How Addiction Interferes with Ordinary Everyday Life

Addiction Interferes with Everyday Life

Developing an addiction takes time and does not happen overnight. The brain responds to drugs differently from person to person, and the speed at which people develop a substance dependence varies due to factors such as age, size, gender, genetics, and more. However, despite the many ways in which the body and mind respond to drug use and addiction, one thing remains a constant: addiction always brings a slew of negative effects to the table, many of which consistently interfere with ordinary everyday life, and leave most people struggling to maintain a sense of normalcy.

The earlier an addiction is identified and treated, the better. While life is best lived without access to addictive drugs, the reality is that many Americans were exposed to drugs like nicotine and alcohol at a young age, while many others rely on the therapeutic effectiveness of drugs like opioids and amphetamines to cope with pain and illness. Others struggle mentally and find drugs to be the only effective outlet for their pain. But when a person passes the threshold from casual use to addiction, there’s no effective argument in favor of continued drug use. Here are a few ways in which an addiction can change your life for the worse.


Time & Money

An addiction costs a serious amount of money. One of the lifestyle consequences of addiction are financial ruin, due to the sheer cost of drugs, recovery, and potential legal costs. Aside from being financially-draining, addiction is time-draining. Many addicts lose track of time due to their mental state, struggling with memory problems, bouts of insomnia, inconsistent sleeping schedules, and entire days lost on drug use.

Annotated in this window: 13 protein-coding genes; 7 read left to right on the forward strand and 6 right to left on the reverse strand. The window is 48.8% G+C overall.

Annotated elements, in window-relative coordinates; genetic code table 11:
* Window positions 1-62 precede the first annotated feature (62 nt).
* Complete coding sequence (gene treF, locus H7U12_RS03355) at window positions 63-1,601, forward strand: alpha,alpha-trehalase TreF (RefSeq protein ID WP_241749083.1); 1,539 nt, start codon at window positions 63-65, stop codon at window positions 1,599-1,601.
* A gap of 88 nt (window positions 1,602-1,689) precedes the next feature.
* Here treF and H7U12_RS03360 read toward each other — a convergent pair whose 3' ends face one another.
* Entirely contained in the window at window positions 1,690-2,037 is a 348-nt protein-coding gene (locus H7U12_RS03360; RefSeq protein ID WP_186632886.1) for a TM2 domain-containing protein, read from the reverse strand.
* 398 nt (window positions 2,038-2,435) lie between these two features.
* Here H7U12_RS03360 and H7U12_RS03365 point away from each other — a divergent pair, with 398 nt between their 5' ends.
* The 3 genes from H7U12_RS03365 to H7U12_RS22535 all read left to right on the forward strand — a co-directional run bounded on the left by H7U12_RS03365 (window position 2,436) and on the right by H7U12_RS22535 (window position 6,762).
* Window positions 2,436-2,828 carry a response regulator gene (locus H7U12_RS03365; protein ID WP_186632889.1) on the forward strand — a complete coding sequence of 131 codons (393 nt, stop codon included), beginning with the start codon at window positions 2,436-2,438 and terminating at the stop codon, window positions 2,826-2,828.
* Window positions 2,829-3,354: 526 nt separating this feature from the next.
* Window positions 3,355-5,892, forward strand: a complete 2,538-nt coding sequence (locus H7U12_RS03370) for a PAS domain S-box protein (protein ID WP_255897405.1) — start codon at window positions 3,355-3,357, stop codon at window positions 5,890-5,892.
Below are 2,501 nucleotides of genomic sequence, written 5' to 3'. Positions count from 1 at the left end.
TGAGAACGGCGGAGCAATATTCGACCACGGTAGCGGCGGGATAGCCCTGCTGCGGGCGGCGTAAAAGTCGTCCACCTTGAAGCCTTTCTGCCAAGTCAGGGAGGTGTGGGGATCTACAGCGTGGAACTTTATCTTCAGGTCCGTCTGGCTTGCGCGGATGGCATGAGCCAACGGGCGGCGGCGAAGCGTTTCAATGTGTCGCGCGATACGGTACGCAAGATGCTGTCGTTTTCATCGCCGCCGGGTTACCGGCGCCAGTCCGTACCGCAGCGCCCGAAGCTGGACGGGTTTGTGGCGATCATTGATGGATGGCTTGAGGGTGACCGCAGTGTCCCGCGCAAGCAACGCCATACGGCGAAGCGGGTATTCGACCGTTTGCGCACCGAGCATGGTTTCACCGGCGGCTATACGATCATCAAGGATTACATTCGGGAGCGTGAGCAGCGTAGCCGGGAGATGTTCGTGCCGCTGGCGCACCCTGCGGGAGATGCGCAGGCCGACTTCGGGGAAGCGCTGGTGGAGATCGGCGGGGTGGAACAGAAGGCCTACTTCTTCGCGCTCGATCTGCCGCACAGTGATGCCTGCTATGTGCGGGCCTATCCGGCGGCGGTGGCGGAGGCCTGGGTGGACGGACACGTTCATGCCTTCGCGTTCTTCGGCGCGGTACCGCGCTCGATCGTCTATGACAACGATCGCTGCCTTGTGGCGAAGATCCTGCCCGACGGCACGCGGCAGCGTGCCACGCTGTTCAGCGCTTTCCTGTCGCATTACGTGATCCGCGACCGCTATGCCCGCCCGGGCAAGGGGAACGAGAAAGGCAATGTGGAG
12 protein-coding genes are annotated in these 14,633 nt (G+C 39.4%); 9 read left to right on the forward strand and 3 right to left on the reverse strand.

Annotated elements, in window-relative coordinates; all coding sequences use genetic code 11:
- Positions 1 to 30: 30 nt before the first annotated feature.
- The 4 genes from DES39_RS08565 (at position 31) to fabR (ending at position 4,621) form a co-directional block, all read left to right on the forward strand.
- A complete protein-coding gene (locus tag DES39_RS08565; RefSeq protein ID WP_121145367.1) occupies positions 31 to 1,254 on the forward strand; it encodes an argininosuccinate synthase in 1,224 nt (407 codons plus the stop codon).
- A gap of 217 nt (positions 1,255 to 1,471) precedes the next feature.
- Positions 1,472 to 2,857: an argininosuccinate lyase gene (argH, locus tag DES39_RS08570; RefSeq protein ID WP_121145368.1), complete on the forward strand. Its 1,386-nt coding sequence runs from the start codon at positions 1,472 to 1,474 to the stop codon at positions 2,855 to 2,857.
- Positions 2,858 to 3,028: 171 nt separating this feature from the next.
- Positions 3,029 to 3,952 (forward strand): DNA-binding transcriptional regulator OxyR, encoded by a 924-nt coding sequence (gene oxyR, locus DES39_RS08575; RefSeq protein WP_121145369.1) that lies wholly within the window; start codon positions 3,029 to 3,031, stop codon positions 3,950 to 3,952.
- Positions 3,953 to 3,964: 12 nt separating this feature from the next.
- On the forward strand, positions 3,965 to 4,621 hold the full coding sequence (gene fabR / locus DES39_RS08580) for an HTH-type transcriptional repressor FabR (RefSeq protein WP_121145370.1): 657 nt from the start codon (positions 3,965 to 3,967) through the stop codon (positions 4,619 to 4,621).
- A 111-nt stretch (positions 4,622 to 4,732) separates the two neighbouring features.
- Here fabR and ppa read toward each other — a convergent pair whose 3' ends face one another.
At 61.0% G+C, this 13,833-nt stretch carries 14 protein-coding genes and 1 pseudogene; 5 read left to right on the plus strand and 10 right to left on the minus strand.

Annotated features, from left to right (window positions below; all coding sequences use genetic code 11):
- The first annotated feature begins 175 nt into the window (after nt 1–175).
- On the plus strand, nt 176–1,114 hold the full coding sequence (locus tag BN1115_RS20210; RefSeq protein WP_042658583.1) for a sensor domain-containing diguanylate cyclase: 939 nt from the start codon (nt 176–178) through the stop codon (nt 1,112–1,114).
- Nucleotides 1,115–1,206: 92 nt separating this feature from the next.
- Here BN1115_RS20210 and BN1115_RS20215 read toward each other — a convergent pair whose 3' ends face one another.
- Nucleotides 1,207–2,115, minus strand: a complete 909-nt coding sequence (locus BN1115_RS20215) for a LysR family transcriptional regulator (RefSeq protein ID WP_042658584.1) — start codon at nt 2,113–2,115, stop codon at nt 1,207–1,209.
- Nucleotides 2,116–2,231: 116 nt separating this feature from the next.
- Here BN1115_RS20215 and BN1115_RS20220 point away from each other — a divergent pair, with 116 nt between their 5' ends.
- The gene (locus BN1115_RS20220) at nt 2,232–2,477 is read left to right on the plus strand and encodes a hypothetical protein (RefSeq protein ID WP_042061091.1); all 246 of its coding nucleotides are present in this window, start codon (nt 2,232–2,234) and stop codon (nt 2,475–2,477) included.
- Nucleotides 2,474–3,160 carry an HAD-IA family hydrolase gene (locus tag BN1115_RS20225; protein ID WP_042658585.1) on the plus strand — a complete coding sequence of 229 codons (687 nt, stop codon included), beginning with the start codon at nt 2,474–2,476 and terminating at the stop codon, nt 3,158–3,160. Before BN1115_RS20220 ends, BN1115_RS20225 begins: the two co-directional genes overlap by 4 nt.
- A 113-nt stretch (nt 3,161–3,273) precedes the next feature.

One of the characteristics of an addiction is the obsession with substance abuse, and the total dependence on it. A person can’t seem to function without their fix, and they can’t function while high. While an addiction doesn’t start on that extreme level, it unfortunately often develops in that direction. The costs of an addiction are not always obvious – to many addicts, they find excuses for their behavior or unconsciously seek ways to justify their behavior in the beginning stages of the problem. However, it becomes harder and harder to hide and manage the behavior as time goes on. Often, it’s then when addiction begins to eat into other aspects of life.


Eroding Relationships and Trust

Next only to the potential loss of life caused by addiction is the loss of trust and the destruction of many relationships built on years of prior experience. An addiction can cause a person to completely lose the trust of those they love, beginning with the inner conflict between trying to maintain control of one’s life and the irresistible pull of an addiction, and culminating in severed ties and feelings of guilt and shame, leading to an intensifying of addictive habits as a way to cope with the loss of a partner or loved one’s trust.

Because an addiction is often insidious and develops slowly over time, it can become difficult to comprehend and differentiate the addiction from your own thoughts and behaviors – which only makes the pain of disappointing those you love that much more painful, as you feel that you failed not only them, but yourself. This erosion of self-esteem and self-efficacy is often compounded by an intense stigma against addicts and addiction developed by a misunderstanding of addiction and the way it functions as a chronic brain disease. Fixing trust issues after an addiction – and addressing the damage dealt to many relationships – can be one of the harder aspects of addiction recovery.